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Purpose – We study weight loss communities to contribute to the understanding of how gifting, sharing, and the relationship between them allow individuals to pursue status…
Purpose – We study weight loss communities to contribute to the understanding of how gifting, sharing, and the relationship between them allow individuals to pursue status transitions for a social identity.
Methodology – We employed archival netnography to capture emic experiences for a stigmatized circumstance in American society. We analyze data from four communities to obtain a broad range of consumer experiences within fee versus free communities.
Findings – We explain how individuals differentially employ sharing and gifting to create and sustain communities in support of status transitions within a social identity. Further, we describe roles of gifting, sharing, and prosumption, and their contributions to the transformative process of weight loss.
Research limitations/implications – The data comes from communities that may be viewed as stigmatized within the United States, one cultural milieu. Future research should examine these concepts across additional contexts and cultures.
Practical implications – Our analysis reveals the basis for virtual community development in support of status transitions. These results underscore the necessity to examine how consumers co-opt market resources to enact private, albeit life altering, goals.
Originality/value of paper – Most extant literature focuses either on gifting or sharing with little attention to how consumers employ community and membership to achieve personal goals. Our research articulates how individuals employ market resources to enact customized rituals and achieve individual goals within communities.
Grounded in experience of co-organizing a two-day photography-based workshop in Paris, this paper explores how photo-dialogues can facilitate anti-racist pedagogy and…
Grounded in experience of co-organizing a two-day photography-based workshop in Paris, this paper explores how photo-dialogues can facilitate anti-racist pedagogy and generative discussions about how race and racism function in marketplace contexts.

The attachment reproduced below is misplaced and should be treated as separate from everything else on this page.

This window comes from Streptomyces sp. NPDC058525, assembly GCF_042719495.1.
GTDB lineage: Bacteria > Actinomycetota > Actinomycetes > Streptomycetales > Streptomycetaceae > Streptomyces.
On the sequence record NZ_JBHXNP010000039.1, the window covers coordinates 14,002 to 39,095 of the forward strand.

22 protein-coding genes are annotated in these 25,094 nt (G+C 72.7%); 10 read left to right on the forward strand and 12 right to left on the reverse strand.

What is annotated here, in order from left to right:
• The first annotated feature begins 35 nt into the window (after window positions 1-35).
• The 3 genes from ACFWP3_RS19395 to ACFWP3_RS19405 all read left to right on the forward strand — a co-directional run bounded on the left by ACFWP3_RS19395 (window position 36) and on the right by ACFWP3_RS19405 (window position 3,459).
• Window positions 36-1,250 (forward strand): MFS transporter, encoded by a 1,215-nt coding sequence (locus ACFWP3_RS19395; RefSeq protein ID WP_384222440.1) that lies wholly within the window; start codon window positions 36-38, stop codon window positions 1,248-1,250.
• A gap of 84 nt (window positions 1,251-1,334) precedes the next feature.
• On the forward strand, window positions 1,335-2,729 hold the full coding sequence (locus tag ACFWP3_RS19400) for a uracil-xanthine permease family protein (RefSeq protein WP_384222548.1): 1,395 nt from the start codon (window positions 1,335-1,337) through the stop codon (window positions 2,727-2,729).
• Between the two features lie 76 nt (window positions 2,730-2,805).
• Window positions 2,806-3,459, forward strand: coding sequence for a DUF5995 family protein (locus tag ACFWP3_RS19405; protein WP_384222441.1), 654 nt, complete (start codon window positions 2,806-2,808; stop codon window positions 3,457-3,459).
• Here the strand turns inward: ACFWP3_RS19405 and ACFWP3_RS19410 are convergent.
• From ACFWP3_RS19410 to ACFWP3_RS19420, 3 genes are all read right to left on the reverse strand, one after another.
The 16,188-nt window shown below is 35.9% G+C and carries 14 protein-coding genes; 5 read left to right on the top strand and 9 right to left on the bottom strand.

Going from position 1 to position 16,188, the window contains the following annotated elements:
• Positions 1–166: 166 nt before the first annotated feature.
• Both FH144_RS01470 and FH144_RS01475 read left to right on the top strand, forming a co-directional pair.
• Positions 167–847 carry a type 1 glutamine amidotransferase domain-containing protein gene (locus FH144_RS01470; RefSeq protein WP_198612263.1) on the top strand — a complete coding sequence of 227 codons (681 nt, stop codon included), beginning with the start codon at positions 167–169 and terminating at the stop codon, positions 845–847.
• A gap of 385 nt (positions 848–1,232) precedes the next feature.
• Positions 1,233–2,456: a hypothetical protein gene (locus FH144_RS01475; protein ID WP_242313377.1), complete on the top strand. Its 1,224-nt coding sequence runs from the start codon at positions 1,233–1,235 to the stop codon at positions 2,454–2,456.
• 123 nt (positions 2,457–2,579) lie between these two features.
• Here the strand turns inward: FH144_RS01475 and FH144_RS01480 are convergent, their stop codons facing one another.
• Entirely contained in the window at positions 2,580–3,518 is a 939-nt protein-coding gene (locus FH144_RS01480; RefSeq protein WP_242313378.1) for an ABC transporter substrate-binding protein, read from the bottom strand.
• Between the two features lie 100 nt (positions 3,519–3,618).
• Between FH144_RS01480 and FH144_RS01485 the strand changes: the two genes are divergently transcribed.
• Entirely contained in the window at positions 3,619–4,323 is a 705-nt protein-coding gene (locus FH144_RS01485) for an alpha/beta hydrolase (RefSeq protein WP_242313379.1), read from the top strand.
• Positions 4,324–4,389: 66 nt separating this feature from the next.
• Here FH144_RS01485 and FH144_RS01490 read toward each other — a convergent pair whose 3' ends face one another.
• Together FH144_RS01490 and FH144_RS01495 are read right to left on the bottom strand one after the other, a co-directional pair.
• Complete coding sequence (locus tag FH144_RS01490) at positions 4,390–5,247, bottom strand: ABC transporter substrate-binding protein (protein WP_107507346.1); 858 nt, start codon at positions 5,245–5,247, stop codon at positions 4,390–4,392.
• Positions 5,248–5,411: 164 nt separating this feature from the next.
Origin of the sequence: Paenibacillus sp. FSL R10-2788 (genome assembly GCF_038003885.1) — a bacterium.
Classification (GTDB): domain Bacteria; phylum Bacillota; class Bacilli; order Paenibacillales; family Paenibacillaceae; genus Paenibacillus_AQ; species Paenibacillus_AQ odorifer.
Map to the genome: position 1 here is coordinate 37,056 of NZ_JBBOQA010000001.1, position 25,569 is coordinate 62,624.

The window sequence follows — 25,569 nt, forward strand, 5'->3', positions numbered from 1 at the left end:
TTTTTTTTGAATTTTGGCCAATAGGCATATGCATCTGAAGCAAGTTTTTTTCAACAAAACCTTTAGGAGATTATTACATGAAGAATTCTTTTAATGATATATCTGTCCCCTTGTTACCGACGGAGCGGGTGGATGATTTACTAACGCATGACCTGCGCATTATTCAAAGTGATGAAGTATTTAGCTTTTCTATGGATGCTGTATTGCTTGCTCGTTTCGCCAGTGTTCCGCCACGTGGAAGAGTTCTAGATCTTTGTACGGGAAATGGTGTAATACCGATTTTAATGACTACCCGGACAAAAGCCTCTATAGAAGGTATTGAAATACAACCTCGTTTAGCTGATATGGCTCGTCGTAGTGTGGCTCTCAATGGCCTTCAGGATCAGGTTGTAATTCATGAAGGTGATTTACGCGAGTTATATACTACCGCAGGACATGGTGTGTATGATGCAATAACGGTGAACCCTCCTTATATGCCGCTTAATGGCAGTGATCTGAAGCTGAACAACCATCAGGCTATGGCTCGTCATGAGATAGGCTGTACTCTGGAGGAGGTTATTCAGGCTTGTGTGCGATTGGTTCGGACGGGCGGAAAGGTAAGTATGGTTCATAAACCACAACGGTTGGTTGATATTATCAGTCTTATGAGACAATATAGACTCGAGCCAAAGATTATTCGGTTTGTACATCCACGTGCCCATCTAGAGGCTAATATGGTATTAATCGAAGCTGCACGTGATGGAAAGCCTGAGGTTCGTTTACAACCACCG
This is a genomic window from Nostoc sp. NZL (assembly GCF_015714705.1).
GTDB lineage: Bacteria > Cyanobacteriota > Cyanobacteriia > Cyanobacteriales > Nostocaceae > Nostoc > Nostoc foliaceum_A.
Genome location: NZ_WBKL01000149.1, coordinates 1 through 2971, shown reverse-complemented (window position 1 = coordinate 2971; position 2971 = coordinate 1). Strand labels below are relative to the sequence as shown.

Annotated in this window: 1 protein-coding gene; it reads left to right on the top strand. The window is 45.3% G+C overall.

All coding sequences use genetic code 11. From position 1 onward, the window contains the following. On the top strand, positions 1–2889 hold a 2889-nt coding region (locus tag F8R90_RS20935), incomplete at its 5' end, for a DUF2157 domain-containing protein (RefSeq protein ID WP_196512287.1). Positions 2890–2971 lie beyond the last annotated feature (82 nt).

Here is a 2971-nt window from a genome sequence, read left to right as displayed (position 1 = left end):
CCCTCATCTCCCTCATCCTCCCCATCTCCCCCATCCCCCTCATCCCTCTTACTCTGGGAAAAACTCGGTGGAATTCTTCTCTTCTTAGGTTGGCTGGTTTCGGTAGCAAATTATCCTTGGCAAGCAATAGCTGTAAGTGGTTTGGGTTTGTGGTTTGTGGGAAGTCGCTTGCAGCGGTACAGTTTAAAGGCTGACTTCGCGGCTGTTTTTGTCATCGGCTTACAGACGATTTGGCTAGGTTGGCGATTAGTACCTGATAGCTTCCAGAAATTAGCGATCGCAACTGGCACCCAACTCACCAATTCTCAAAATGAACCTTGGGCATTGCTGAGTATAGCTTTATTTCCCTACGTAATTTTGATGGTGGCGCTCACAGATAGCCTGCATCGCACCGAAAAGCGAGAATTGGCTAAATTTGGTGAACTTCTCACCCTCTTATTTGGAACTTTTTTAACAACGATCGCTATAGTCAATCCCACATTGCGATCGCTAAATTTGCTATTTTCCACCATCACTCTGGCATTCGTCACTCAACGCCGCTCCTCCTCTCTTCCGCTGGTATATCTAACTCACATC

This paper draws on the authors' involvement in a cross-national and cross-disciplinary team of scholars who worked with local community stakeholders—including activists, artists and practitioners—to discuss, theorize and photo-document issues regarding race and racism in the Parisian marketplace.
This paper contributes to the literature on visual culture studies and critical race studies as it demonstrates the potentials of photography combined with dialogue to challenge the White supremacy over archiving and visuality in the context of urban spaces. This new methodology is an opportunity to reflect on archetypes of visuality that depart from the traditional Parisian flâneur to be consistent with and reinforce anti-racist stances.
Photography and visual methods often play peripheral roles in anti-racist education across various disciplines and research areas, including critical marketplace studies. This paper expands understanding of the potentials of using photographic methods as part of critical and anti-racist work related to racial and racist dynamics, including issues regarding power, White supremacy and public space. It outlines the use of photographic dialogues in a context (Paris, France) where discussion of race is regularly societally discouraged. Thus, this work shifts the focus away from decontextualized research that regards race as an object, to specifically foreground understandings of racialized experiences and how the photographic gaze produces and is produced by racialized viewers.
The purpose of this paper is to explore the relationship of dietary restriction and food well-being (FWB) in an under-researched population using a novel but growing…